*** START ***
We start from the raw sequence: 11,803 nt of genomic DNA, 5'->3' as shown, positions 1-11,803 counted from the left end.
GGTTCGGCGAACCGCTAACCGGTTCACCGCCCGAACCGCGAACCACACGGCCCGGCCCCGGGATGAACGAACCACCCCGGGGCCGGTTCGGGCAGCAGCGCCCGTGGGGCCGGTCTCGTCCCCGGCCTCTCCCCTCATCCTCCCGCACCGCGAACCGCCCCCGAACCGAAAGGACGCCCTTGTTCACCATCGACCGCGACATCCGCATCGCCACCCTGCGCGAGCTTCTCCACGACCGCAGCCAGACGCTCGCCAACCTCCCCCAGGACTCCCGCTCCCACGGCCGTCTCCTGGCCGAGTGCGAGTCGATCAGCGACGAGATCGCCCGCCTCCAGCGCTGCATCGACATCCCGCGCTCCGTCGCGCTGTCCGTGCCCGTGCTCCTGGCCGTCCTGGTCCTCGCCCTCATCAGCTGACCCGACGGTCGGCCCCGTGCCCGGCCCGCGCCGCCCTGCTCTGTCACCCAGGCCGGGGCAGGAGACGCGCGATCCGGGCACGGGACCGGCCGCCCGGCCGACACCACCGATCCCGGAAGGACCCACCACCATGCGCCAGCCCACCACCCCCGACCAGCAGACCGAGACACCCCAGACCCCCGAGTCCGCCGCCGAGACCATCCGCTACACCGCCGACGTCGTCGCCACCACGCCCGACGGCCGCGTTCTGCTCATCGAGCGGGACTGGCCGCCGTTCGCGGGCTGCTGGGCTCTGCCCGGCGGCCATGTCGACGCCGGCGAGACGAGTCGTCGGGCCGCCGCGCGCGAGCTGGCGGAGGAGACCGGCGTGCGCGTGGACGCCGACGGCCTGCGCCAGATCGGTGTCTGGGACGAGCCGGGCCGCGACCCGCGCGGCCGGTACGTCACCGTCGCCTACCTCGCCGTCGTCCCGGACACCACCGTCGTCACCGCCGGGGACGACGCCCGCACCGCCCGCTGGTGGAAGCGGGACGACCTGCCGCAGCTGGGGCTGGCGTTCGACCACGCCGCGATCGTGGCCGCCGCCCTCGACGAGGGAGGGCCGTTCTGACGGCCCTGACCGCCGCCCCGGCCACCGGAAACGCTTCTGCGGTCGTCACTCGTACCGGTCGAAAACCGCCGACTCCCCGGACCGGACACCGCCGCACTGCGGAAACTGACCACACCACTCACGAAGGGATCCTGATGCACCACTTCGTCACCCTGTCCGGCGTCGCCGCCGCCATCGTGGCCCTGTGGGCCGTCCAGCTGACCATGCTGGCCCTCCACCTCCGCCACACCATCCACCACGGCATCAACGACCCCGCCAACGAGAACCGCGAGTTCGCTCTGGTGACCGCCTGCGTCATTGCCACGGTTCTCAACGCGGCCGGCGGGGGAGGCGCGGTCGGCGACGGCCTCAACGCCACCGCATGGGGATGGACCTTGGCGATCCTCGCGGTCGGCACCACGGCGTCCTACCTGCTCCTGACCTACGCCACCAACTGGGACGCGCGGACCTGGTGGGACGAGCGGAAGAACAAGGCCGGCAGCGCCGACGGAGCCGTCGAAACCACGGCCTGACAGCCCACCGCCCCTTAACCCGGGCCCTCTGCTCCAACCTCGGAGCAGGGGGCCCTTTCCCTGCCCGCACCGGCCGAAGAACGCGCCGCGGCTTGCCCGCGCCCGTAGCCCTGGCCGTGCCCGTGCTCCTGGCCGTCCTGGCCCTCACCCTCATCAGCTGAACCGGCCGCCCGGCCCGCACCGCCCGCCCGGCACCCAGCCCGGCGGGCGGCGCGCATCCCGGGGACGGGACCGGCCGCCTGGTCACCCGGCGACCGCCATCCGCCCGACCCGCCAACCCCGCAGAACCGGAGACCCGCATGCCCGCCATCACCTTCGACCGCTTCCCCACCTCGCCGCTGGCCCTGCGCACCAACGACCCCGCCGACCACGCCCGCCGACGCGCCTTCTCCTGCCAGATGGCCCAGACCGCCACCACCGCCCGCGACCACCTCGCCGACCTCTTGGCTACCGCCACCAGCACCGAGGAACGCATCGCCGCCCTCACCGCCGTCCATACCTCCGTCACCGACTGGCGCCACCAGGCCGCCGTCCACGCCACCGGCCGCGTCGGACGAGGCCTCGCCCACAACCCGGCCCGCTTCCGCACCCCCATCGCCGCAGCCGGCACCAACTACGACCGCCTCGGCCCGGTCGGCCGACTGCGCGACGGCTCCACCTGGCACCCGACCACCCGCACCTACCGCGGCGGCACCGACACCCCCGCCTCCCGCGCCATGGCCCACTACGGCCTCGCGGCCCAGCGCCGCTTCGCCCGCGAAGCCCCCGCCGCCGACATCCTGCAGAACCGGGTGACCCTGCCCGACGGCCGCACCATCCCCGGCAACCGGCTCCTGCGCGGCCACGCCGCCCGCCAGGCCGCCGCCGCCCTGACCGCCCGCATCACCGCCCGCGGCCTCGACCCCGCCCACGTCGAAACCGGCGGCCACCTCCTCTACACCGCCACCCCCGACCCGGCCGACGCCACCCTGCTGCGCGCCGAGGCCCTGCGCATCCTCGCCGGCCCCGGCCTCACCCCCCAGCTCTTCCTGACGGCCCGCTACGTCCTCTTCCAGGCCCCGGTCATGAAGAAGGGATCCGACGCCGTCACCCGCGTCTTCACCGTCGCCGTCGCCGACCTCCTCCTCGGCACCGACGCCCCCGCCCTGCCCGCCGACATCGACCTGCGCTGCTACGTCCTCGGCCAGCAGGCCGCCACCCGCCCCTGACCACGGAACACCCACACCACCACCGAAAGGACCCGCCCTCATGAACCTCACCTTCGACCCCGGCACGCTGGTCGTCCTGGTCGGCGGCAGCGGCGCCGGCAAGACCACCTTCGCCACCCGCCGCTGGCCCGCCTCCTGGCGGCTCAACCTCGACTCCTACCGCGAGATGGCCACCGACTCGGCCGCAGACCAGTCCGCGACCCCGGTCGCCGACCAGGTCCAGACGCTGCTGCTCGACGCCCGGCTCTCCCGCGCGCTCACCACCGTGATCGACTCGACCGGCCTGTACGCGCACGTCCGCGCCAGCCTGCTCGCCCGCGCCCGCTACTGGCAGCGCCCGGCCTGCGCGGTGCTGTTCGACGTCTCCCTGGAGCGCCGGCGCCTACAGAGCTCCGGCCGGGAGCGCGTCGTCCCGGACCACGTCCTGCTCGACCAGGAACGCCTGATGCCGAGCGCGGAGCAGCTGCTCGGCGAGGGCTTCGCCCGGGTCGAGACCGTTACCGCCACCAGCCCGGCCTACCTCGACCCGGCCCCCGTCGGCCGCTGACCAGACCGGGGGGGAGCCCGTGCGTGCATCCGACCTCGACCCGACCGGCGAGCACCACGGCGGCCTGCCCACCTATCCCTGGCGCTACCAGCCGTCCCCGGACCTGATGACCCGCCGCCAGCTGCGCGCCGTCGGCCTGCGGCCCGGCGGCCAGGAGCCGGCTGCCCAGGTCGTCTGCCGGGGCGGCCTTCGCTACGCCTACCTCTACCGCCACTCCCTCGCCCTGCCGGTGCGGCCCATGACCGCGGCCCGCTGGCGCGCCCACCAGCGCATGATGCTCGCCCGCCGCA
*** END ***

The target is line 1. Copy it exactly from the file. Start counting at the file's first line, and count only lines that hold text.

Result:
We start from the raw sequence: 11,803 nt of genomic DNA, 5'->3' as shown, positions 1-11,803 counted from the left end.